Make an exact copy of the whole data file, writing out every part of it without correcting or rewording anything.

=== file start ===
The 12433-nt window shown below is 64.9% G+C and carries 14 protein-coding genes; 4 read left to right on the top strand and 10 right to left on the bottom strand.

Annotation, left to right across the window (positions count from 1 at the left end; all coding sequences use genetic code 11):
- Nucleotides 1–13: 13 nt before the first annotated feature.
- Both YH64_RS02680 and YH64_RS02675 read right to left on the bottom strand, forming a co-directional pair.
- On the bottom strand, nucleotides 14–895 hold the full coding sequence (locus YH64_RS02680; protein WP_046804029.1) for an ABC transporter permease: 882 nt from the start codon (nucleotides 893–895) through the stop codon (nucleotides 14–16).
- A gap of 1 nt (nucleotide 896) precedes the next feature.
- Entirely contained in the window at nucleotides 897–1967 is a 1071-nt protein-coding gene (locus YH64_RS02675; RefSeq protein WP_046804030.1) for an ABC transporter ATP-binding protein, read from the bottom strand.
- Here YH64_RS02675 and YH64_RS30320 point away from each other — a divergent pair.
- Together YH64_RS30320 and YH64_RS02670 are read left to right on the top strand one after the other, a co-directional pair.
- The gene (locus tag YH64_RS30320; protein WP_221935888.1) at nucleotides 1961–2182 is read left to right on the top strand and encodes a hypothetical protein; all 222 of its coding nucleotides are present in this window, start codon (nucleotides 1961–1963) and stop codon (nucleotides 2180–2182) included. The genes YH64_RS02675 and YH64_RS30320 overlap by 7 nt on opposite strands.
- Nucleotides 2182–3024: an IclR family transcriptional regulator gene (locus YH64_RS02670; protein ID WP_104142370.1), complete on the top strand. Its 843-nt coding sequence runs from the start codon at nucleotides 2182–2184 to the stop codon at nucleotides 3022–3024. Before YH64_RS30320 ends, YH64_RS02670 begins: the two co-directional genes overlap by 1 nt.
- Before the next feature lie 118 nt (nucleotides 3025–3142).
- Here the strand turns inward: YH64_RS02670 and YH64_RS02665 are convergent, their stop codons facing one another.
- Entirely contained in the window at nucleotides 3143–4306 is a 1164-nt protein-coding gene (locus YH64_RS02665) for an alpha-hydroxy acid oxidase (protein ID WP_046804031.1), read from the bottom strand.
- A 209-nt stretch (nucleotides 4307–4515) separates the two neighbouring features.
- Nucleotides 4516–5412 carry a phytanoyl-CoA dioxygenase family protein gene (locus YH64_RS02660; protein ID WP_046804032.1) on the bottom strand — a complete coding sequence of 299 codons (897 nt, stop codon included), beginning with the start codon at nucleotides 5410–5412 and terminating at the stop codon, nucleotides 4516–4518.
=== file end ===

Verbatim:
The 12433-nt window shown below is 64.9% G+C and carries 14 protein-coding genes; 4 read left to right on the top strand and 10 right to left on the bottom strand.

Annotation, left to right across the window (positions count from 1 at the left end; all coding sequences use genetic code 11):
- Nucleotides 1–13: 13 nt before the first annotated feature.
- Both YH64_RS02680 and YH64_RS02675 read right to left on the bottom strand, forming a co-directional pair.
- On the bottom strand, nucleotides 14–895 hold the full coding sequence (locus YH64_RS02680; protein WP_046804029.1) for an ABC transporter permease: 882 nt from the start codon (nucleotides 893–895) through the stop codon (nucleotides 14–16).
- A gap of 1 nt (nucleotide 896) precedes the next feature.
- Entirely contained in the window at nucleotides 897–1967 is a 1071-nt protein-coding gene (locus YH64_RS02675; RefSeq protein WP_046804030.1) for an ABC transporter ATP-binding protein, read from the bottom strand.
- Here YH64_RS02675 and YH64_RS30320 point away from each other — a divergent pair.
- Together YH64_RS30320 and YH64_RS02670 are read left to right on the top strand one after the other, a co-directional pair.
- The gene (locus tag YH64_RS30320; protein WP_221935888.1) at nucleotides 1961–2182 is read left to right on the top strand and encodes a hypothetical protein; all 222 of its coding nucleotides are present in this window, start codon (nucleotides 1961–1963) and stop codon (nucleotides 2180–2182) included. The genes YH64_RS02675 and YH64_RS30320 overlap by 7 nt on opposite strands.
- Nucleotides 2182–3024: an IclR family transcriptional regulator gene (locus YH64_RS02670; protein ID WP_104142370.1), complete on the top strand. Its 843-nt coding sequence runs from the start codon at nucleotides 2182–2184 to the stop codon at nucleotides 3022–3024. Before YH64_RS30320 ends, YH64_RS02670 begins: the two co-directional genes overlap by 1 nt.
- Before the next feature lie 118 nt (nucleotides 3025–3142).
- Here the strand turns inward: YH64_RS02670 and YH64_RS02665 are convergent, their stop codons facing one another.
- Entirely contained in the window at nucleotides 3143–4306 is a 1164-nt protein-coding gene (locus YH64_RS02665) for an alpha-hydroxy acid oxidase (protein ID WP_046804031.1), read from the bottom strand.
- A 209-nt stretch (nucleotides 4307–4515) separates the two neighbouring features.
- Nucleotides 4516–5412 carry a phytanoyl-CoA dioxygenase family protein gene (locus YH64_RS02660; protein ID WP_046804032.1) on the bottom strand — a complete coding sequence of 299 codons (897 nt, stop codon included), beginning with the start codon at nucleotides 5410–5412 and terminating at the stop codon, nucleotides 4516–4518.